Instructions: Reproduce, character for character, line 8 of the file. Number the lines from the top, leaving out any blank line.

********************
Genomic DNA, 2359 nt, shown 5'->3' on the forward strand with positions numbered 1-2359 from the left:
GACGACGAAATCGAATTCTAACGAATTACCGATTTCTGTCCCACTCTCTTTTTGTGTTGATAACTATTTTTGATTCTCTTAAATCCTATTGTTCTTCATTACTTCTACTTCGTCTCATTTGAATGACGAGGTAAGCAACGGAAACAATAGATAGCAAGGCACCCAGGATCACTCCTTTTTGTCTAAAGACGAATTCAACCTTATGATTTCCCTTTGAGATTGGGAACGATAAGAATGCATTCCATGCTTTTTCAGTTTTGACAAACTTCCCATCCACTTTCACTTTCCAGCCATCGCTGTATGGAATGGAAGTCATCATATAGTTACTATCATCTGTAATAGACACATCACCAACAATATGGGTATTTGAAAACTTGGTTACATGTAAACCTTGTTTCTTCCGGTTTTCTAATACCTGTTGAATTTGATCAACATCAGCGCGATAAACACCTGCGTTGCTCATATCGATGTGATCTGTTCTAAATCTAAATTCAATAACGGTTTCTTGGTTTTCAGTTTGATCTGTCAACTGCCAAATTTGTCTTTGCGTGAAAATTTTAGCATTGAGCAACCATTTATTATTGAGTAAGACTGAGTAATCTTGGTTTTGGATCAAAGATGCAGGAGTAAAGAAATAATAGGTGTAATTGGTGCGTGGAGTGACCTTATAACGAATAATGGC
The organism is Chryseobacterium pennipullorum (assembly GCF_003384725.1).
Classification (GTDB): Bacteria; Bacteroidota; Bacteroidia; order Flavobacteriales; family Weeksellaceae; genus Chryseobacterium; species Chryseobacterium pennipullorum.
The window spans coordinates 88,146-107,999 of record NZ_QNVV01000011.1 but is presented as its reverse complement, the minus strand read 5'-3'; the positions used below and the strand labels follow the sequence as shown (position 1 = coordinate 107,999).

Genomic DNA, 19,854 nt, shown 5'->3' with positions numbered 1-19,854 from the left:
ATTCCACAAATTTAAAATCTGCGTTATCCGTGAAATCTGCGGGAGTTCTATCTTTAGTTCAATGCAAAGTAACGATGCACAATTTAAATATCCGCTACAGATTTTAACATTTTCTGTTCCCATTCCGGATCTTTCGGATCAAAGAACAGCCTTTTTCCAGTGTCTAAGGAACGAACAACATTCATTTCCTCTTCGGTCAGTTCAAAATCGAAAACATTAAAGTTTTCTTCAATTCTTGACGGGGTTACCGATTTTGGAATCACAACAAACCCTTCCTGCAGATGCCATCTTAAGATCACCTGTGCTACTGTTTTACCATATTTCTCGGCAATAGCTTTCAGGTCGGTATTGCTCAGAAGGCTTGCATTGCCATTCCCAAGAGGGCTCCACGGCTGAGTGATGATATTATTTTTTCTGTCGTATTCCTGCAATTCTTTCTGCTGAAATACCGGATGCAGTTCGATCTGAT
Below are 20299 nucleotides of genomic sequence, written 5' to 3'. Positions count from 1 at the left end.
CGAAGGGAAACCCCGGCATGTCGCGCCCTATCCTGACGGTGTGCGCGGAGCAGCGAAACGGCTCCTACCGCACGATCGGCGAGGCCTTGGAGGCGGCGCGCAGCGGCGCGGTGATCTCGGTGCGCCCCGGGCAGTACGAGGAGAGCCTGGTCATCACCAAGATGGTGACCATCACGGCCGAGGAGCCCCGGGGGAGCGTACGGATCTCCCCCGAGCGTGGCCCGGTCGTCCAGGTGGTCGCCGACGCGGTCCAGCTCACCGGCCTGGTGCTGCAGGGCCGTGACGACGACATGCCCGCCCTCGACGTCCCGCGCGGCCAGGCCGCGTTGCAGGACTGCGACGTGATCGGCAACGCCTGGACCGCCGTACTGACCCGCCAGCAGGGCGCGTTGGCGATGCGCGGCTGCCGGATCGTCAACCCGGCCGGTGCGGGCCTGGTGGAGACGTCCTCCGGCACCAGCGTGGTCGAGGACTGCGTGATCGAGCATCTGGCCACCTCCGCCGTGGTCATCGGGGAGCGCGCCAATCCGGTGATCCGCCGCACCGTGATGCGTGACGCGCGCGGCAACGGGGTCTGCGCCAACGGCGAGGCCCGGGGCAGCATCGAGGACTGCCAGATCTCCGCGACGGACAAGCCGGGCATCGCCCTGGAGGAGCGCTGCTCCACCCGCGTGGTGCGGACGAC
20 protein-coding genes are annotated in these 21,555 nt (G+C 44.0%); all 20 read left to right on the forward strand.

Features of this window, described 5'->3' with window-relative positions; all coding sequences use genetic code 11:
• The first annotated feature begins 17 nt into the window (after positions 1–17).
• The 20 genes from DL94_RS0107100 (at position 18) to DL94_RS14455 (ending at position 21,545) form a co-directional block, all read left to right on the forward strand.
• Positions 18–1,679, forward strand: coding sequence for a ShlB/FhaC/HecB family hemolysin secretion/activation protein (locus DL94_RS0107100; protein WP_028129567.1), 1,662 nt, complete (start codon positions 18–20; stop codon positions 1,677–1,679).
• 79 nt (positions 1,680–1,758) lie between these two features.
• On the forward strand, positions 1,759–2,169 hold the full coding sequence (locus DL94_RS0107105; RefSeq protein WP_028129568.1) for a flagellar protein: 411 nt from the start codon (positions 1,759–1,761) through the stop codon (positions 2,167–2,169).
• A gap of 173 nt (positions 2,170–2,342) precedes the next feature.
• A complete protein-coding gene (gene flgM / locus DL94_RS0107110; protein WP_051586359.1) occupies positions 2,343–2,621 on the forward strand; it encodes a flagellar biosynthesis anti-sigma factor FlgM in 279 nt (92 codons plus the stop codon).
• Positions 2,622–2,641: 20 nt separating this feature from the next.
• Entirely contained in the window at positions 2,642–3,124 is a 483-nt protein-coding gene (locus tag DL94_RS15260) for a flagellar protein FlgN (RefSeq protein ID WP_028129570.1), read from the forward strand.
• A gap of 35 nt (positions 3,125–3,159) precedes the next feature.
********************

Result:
Below are 20299 nucleotides of genomic sequence, written 5' to 3'. Positions count from 1 at the left end.